Funding for the study was provided through a research grant in 1997 from the National Cancer Institute that totaled nearly $5 million. At the time, it was the largest grant ever awarded for breast MRI research.

The American Cancer Society estimates that in 2004 over 200,000 American women (11,000 in Pennsylvania alone) will be diagnosed with breast cancer and 40,000 will die from the disease.

Rebecca Harmon | UPMC
Further information:
http://www.uphs.upenn.edu/news/News_Releases/june04/MRIBreastCancer.html

More articles from Health and Medicine:

nachricht Team discovers how bacteria exploit a chink in the body's armor
20.01.2017 | University of Illinois at Urbana-Champaign

nachricht Rabies viruses reveal wiring in transparent brains
19.01.2017 | Rheinische Friedrich-Wilhelms-Universität Bonn

All articles from Health and Medicine >>>

The most recent press releases about innovation >>>

Die letzten 5 Focus-News des innovations-reports im Überblick:

Im Focus: Traffic jam in empty space

New success for Konstanz physicists in studying the quantum vacuum

An important step towards a completely new experimental access to quantum physics has been made at University of Konstanz. The team of scientists headed by...

Im Focus: How gut bacteria can make us ill

HZI researchers decipher infection mechanisms of Yersinia and immune responses of the host

Yersiniae cause severe intestinal infections. Studies using Yersinia pseudotuberculosis as a model organism aim to elucidate the infection mechanisms of these...

Im Focus: Interfacial Superconductivity: Magnetic and superconducting order revealed simultaneously

Researchers from the University of Hamburg in Germany, in collaboration with colleagues from the University of Aarhus in Denmark, have synthesized a new superconducting material by growing a few layers of an antiferromagnetic transition-metal chalcogenide on a bismuth-based topological insulator, both being non-superconducting materials.

While superconductivity and magnetism are generally believed to be mutually exclusive, surprisingly, in this new material, superconducting correlations...

Im Focus: Studying fundamental particles in materials

Laser-driving of semimetals allows creating novel quasiparticle states within condensed matter systems and switching between different states on ultrafast time scales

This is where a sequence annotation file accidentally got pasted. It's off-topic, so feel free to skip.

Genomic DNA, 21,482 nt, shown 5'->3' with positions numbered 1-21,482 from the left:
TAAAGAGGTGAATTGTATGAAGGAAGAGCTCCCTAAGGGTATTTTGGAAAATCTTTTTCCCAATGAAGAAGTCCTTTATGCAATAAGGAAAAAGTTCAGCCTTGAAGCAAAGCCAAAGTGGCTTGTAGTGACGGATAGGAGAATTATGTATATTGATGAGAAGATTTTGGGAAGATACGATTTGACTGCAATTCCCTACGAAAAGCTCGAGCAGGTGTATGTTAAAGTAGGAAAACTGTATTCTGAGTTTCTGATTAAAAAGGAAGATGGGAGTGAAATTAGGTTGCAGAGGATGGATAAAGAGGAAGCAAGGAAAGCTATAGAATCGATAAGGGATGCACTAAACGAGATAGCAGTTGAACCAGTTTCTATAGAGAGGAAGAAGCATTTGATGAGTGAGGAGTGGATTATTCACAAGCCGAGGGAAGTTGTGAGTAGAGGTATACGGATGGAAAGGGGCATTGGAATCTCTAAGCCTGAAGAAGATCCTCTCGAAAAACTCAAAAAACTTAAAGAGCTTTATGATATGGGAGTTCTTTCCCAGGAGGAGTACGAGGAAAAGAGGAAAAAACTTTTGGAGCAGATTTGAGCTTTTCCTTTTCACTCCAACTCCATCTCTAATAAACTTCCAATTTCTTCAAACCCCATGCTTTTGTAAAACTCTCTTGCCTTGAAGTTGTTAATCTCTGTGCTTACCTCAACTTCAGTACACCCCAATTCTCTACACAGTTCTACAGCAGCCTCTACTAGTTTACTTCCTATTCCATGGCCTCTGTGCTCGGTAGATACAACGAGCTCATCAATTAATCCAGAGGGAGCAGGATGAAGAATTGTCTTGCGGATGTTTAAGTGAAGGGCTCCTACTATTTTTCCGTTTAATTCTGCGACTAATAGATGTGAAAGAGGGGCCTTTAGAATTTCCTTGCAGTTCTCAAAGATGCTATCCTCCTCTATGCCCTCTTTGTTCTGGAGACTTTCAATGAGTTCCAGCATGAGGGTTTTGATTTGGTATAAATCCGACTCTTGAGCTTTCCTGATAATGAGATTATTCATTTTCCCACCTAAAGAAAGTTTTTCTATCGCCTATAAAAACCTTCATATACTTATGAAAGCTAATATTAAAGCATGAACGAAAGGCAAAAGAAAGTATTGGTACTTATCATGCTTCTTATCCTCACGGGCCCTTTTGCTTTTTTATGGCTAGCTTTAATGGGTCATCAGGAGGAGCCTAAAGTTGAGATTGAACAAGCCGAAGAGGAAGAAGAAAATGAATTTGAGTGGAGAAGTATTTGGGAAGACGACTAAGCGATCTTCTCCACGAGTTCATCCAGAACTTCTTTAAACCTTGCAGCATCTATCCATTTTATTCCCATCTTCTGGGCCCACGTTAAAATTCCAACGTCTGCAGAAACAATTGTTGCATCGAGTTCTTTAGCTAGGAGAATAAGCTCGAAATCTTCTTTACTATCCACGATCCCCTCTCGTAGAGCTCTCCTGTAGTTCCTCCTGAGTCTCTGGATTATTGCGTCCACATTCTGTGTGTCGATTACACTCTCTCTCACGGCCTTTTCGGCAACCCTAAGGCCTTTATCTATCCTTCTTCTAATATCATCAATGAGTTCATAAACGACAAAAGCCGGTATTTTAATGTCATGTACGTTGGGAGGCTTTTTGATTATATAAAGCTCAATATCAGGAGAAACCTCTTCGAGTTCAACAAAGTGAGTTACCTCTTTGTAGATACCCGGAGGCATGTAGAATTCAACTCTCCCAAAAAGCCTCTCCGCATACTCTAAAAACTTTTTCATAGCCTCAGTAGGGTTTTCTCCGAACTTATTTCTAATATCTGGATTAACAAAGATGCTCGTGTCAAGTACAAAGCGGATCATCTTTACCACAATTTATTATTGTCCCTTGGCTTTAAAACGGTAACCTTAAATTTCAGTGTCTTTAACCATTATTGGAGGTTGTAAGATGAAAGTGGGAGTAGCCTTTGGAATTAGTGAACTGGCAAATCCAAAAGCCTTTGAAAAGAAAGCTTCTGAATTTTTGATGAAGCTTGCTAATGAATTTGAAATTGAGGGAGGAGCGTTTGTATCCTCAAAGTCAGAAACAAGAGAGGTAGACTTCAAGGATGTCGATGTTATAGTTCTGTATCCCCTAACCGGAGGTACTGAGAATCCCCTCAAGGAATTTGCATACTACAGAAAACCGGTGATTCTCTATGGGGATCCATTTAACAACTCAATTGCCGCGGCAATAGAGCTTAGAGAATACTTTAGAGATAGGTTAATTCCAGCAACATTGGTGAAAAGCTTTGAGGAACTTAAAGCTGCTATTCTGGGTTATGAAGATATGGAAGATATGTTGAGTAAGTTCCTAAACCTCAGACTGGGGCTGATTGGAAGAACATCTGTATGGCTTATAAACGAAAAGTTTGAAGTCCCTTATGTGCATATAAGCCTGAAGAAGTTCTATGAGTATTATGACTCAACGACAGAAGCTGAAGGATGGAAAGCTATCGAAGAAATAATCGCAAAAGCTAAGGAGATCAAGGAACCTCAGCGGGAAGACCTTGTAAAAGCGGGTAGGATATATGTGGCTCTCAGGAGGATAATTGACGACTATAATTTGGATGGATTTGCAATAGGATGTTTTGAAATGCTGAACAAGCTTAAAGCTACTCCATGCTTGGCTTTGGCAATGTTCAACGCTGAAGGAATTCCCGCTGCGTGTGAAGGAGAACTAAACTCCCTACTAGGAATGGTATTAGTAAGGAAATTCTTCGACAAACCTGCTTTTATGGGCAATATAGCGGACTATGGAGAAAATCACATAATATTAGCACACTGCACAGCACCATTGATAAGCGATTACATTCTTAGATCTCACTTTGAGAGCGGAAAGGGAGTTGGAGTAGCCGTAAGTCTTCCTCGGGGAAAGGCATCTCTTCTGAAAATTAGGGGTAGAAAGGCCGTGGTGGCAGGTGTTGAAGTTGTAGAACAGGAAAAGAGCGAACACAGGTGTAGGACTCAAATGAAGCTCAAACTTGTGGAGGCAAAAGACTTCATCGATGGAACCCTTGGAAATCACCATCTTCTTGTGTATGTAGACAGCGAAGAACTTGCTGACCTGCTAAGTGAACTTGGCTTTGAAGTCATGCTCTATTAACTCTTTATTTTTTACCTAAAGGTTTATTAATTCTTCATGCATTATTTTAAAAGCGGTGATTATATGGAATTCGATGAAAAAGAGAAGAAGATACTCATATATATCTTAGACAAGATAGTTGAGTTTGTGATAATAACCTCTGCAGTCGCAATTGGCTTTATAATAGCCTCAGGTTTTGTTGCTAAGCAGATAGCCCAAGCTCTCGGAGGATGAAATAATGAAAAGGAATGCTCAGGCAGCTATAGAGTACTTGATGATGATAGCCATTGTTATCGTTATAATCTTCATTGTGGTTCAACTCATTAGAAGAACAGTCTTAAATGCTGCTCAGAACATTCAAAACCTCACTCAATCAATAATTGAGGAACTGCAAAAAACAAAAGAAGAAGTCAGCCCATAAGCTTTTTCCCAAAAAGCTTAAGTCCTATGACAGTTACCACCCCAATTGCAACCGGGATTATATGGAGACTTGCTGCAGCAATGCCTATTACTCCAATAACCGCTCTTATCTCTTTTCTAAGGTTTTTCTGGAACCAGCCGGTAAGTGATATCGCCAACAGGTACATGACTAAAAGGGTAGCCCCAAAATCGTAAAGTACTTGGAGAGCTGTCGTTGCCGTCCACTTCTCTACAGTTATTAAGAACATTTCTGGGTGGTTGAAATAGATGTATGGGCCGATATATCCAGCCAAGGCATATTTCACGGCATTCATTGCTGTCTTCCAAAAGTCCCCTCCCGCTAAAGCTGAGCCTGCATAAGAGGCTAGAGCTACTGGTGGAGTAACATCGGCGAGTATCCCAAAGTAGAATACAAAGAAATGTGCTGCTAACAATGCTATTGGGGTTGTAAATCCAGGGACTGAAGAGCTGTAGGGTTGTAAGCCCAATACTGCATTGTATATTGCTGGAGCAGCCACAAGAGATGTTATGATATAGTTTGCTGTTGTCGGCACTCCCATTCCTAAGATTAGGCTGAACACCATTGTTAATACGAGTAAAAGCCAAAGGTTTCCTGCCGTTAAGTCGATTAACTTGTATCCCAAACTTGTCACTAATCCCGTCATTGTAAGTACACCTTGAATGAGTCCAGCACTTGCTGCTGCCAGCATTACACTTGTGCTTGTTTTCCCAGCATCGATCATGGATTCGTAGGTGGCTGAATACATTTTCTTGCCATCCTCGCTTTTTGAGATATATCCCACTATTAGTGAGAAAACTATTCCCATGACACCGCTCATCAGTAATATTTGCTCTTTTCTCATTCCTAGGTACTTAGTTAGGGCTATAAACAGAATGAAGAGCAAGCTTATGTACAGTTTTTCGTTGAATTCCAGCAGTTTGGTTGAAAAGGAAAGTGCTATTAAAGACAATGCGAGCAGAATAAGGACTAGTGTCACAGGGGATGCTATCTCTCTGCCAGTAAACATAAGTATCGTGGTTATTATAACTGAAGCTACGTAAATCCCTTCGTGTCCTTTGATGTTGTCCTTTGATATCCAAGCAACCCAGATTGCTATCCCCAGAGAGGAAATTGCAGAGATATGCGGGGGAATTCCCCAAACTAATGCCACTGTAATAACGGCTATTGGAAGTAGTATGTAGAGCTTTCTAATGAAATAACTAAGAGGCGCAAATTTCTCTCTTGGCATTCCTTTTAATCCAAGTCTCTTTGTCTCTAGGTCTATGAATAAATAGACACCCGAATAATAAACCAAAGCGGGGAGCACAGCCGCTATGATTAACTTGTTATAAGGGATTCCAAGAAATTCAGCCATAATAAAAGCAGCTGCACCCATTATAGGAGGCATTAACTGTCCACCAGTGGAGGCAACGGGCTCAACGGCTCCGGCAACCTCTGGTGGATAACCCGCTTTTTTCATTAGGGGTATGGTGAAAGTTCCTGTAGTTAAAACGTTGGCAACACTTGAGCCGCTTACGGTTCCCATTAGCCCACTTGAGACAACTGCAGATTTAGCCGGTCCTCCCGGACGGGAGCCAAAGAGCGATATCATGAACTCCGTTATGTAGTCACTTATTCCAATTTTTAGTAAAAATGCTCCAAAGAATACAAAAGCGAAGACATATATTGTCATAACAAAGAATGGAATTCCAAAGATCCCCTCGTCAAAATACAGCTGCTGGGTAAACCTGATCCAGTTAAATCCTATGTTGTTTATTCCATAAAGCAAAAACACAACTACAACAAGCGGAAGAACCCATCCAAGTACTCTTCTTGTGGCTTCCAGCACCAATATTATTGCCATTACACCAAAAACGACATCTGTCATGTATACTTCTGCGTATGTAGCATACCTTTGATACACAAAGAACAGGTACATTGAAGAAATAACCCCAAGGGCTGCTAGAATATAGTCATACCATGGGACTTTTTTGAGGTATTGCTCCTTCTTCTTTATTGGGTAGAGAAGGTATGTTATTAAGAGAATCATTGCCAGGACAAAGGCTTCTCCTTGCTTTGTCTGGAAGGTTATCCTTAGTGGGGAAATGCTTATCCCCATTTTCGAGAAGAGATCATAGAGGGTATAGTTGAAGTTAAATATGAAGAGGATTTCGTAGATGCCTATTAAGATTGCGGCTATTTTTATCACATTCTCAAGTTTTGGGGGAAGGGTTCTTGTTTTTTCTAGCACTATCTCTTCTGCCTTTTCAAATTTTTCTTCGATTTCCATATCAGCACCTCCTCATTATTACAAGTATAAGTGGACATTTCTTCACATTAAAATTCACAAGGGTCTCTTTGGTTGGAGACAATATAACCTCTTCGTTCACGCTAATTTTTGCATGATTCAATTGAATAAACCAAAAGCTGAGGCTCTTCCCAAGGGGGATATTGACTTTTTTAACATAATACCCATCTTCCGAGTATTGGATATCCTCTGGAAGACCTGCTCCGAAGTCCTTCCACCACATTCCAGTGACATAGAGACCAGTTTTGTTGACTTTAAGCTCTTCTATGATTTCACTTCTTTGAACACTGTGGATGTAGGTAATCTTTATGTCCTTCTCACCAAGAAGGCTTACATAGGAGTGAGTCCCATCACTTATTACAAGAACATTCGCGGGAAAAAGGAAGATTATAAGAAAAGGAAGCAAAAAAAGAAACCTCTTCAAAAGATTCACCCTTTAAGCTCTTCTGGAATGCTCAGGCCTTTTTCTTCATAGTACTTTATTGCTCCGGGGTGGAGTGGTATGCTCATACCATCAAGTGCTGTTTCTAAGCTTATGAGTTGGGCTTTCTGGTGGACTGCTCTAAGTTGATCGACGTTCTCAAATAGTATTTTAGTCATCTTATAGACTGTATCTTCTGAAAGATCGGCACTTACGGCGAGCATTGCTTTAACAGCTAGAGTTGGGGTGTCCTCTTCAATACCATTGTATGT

Studying properties of fundamental particles in condensed matter systems is a promising approach to quantum field theory. Quasiparticles offer the opportunity...

Im Focus: Designing Architecture with Solar Building Envelopes

Among the general public, solar thermal energy is currently associated with dark blue, rectangular collectors on building roofs. Technologies are needed for aesthetically high quality architecture which offer the architect more room for manoeuvre when it comes to low- and plus-energy buildings. With the “ArKol” project, researchers at Fraunhofer ISE together with partners are currently developing two façade collectors for solar thermal energy generation, which permit a high degree of design flexibility: a strip collector for opaque façade sections and a solar thermal blind for transparent sections. The current state of the two developments will be presented at the BAU 2017 trade fair.

As part of the “ArKol – development of architecturally highly integrated façade collectors with heat pipes” project, Fraunhofer ISE together with its partners...

All Focus news of the innovation-report >>>

Anzeige

Anzeige

Event News

Sustainable Water use in Agriculture in Eastern Europe and Central Asia

19.01.2017 | Event News

12V, 48V, high-voltage – trends in E/E automotive architecture

10.01.2017 | Event News

2nd Conference on Non-Textual Information on 10 and 11 May 2017 in Hannover

09.01.2017 | Event News

 
Latest News

Helmholtz International Fellow Award for Sarah Amalia Teichmann

20.01.2017 | Awards Funding

An innovative high-performance material: biofibers made from green lacewing silk

20.01.2017 | Materials Sciences

Ion treatments for cardiac arrhythmia — Non-invasive alternative to catheter-based surgery

20.01.2017 | Life Sciences

VideoLinks
B2B-VideoLinks
More VideoLinks >>>